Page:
The couple of septuagenarians sitting on a bench in the square on weekends, for a year has been a ritual.
She arrives accompanied by her daughter and granddaughter, while he does so an hour later.
Her youthful beauty, although already mistreated by the years, still tries to show her off and for that reason, as a bride who goes to the altar, she is always neatly dressed, made up and perfumed.
The words of her ten-year-old granddaughter are common.
-Grandma, you smell like roses.
She smiles and responds with a finer voice.
-I'm a flower.
-I'm a butterfly," answered the girl, who also gave her a high-pitched voice.
The little girl, restless and playful, before the arrival of her grandmother's friend always retires with her mother to play in the playground.
-May I sit with you, beautiful lady?
Dressed in a suit or sportswear in the style of the mid-twentieth century, she usually brings her a gift from those she has always liked.
Flowers, chocolates, a handmade necklace or just a book.
Today he brought one of Neruda's poems..
-What's your knight's name?
-Excuse me, miss, for my discourtesy, my name is Paul. What's yours?
-My name is Matilde.
-Beautiful name and so it happened to be the name of the wife of the poet in the book I brought him.
The book referred to is "One hundred sonnets of love", which the author dedicated to his wife Matilde.
He asks you again:
-Can I sit down and go with you?
She after a few seconds in silence, in which her attitude is thoughtful, finally responds.
-You can do it, but keep your composure.
He does this and after a few minutes of talking about the roots of the name and reading him some poems from the book, they go on to talk about the everyday facts of his life.
In one of those moments she says to him.
-You remind me of my missing husband.
He puts on an astonished face and asks him:.
Disappeared? How did that happen?
For a few seconds she thinks staring at the sky that with its white clouds and its blue color looks like an oil painting by an inspired artist, then responds:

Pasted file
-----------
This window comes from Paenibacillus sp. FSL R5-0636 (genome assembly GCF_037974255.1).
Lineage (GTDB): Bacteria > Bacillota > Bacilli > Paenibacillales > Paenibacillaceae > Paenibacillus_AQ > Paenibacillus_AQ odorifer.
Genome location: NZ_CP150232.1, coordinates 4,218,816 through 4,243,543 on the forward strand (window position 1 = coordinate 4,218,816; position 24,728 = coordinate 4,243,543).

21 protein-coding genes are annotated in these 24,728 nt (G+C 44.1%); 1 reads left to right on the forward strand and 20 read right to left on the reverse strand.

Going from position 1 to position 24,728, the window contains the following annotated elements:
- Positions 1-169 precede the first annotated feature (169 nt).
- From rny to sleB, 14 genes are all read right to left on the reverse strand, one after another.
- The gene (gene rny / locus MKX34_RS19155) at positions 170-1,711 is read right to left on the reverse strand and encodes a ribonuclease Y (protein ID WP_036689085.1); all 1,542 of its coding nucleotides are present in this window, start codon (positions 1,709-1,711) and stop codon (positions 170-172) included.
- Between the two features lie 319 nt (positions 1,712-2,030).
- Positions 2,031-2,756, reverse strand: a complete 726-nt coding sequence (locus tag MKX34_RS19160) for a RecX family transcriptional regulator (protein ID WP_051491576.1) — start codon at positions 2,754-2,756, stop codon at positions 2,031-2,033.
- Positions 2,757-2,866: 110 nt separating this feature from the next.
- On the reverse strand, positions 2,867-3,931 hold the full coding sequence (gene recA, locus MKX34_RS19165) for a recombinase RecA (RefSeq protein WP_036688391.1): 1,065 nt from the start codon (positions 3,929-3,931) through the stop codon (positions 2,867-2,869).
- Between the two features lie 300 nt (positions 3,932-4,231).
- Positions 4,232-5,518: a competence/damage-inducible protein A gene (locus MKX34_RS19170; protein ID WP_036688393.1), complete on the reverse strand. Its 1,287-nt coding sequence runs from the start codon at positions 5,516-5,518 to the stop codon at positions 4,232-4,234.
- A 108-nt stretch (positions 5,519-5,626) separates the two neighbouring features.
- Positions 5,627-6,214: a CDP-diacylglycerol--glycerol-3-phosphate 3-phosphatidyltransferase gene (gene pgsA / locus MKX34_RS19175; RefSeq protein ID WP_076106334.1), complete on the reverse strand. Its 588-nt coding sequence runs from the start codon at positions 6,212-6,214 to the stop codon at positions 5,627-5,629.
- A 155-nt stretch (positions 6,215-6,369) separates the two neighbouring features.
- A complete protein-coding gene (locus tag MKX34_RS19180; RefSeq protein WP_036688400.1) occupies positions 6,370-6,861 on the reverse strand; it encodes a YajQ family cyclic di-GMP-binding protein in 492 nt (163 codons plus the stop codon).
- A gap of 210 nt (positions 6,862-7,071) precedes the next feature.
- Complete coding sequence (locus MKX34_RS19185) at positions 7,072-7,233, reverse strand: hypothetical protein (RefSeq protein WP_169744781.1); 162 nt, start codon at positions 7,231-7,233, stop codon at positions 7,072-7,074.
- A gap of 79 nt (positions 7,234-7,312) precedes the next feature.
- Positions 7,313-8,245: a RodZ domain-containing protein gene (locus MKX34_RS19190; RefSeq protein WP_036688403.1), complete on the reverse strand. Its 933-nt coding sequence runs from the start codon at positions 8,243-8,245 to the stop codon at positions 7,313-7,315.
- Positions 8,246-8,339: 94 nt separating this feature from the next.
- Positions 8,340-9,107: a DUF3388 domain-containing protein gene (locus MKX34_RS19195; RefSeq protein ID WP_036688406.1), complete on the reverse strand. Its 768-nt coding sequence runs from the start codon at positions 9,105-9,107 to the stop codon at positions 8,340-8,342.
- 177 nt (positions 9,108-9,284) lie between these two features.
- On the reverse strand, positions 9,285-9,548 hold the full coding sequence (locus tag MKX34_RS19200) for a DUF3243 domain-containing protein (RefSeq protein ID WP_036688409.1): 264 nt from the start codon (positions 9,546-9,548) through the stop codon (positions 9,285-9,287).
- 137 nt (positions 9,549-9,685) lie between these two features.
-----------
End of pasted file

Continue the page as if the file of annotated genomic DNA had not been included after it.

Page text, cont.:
-I can't pinpoint that, the years don't come in vain, I promise to bring you a photo so that you can get to know him.
The companion can not stop feeling sad at this, but takes the opportunity to change the subject and tell an anecdote that causes thanks and causes both laugh.
From a distance the daughter watches them.
She is the eldest of the four siblings and has taken care of her mother since she began with the first symptoms of the disease that today keeps her in another world.
It's hard to get yourself sometimes with the question. "Who are you?" and understand that your progenitor's neurons are drunk or lack the energy to keep her in the right place at the right time.
Six years have passed since everything began and although they have used the means and medicines advised by the doctor, this has only allowed her to remain static at a point in her life where she is an island that at times anguishes before the deterioration of her health.
He strongly admires his father, that man whose love has had no barriers to stand beside his beloved for almost half a century and who, even with his physical limitations, remains an important part of his care.
Who has disguised himself for a year every weekend as a stranger to make his mother laugh and spend happy moments on that bench in the square.
She admires his patience and strength in the face of the effects that Alzheimer's has left on his beloved and thanks God for being able to have him by his side every day, like the oak that never tires of giving him shade.
Men like him may not be there anymore.